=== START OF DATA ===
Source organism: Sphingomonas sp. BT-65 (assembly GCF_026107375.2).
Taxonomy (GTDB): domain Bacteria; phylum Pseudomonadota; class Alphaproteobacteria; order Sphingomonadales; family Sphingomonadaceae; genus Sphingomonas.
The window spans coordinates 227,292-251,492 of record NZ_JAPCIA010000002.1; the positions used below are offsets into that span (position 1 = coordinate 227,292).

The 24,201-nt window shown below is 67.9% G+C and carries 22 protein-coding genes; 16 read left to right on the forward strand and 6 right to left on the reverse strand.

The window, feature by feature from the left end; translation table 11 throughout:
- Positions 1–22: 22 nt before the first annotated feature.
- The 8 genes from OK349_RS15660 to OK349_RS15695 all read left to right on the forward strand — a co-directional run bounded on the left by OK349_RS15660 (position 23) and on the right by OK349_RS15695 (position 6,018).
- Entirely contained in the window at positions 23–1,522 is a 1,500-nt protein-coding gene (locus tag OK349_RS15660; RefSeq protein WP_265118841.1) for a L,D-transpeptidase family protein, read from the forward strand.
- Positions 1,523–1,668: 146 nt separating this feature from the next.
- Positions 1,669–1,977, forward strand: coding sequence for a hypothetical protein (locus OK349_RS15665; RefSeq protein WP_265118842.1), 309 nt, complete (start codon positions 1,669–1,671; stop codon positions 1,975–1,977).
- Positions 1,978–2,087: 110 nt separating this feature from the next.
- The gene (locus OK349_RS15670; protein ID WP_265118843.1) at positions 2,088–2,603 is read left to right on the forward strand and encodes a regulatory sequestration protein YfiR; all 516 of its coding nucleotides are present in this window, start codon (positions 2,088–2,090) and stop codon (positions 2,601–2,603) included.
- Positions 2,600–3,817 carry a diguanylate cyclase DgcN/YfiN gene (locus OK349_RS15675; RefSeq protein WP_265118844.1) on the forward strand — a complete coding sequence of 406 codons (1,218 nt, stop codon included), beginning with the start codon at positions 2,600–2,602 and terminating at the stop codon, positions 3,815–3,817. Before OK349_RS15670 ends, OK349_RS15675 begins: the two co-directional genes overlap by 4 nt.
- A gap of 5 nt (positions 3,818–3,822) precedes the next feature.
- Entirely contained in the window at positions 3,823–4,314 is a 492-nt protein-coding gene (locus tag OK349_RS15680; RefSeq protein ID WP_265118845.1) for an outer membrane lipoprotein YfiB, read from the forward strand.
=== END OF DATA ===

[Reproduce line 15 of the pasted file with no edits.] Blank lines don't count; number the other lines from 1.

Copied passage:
- Entirely contained in the window at positions 3,823–4,314 is a 492-nt protein-coding gene (locus tag OK349_RS15680; RefSeq protein ID WP_265118845.1) for an outer membrane lipoprotein YfiB, read from the forward strand.